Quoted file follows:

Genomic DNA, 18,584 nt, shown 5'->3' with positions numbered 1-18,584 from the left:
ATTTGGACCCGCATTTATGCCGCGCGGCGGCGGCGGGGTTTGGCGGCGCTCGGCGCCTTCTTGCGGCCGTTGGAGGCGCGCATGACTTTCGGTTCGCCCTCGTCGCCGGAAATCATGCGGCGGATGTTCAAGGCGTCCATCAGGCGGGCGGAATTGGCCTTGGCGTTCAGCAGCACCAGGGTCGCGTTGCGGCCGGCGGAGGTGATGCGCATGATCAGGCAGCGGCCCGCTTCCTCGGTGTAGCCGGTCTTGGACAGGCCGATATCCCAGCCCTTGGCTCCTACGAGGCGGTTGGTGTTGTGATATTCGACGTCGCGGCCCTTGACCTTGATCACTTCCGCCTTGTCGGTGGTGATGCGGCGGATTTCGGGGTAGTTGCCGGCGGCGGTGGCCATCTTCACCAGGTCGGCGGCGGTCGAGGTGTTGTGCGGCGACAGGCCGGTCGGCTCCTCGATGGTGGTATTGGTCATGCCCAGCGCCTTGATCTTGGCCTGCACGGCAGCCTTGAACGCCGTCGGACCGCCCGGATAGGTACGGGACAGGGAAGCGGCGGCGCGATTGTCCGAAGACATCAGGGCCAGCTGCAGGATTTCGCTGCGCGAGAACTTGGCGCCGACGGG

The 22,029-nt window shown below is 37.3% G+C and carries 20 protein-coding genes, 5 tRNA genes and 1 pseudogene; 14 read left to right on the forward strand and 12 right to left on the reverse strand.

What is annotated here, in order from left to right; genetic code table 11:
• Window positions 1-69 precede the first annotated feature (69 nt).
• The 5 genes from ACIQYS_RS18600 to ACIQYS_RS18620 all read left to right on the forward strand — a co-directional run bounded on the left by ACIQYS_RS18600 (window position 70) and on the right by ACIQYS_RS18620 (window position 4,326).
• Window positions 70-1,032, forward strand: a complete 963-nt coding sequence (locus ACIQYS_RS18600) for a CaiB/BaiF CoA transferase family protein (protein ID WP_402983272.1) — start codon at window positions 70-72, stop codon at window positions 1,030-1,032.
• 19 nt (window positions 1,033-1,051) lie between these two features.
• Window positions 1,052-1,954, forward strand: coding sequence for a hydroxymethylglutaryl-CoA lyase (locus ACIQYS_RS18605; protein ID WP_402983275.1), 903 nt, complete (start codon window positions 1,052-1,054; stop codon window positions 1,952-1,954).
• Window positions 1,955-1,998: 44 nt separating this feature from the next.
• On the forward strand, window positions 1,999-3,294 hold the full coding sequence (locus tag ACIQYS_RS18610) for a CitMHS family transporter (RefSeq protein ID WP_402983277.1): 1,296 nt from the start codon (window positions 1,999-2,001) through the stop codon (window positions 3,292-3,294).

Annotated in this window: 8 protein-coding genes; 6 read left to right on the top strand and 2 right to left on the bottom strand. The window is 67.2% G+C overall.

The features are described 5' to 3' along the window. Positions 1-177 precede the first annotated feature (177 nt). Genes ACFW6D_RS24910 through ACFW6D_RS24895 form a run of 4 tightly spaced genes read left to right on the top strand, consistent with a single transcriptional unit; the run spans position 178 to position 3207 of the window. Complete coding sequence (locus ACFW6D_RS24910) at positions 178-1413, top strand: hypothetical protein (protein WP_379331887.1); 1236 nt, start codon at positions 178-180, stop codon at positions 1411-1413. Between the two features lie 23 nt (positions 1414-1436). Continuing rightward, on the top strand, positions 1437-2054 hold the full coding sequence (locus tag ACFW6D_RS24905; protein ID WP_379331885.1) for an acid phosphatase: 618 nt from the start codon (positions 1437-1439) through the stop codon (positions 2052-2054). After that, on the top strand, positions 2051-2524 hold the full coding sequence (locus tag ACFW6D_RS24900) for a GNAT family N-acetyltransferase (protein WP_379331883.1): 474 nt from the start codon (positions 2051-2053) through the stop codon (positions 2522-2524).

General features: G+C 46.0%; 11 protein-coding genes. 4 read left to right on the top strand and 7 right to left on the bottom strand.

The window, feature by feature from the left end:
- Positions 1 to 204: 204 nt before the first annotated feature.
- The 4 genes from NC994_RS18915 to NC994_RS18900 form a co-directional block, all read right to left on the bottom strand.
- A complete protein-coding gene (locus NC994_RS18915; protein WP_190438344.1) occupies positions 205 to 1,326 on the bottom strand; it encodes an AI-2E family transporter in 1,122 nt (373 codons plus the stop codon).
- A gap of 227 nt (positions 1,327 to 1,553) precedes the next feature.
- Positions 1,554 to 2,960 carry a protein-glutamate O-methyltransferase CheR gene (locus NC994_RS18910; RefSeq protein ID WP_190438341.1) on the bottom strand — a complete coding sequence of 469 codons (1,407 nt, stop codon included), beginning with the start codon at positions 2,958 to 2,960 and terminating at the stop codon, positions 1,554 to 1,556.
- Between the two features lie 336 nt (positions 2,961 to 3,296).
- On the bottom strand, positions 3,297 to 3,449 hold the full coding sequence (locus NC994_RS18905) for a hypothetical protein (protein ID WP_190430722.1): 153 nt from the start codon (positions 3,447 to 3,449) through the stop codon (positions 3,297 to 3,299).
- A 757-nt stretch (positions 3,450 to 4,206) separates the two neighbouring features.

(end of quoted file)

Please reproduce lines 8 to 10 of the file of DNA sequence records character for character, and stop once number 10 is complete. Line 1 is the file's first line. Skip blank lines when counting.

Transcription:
• 19 nt (window positions 1,033-1,051) lie between these two features.
• Window positions 1,052-1,954, forward strand: coding sequence for a hydroxymethylglutaryl-CoA lyase (locus ACIQYS_RS18605; protein ID WP_402983275.1), 903 nt, complete (start codon window positions 1,052-1,054; stop codon window positions 1,952-1,954).
• Window positions 1,955-1,998: 44 nt separating this feature from the next.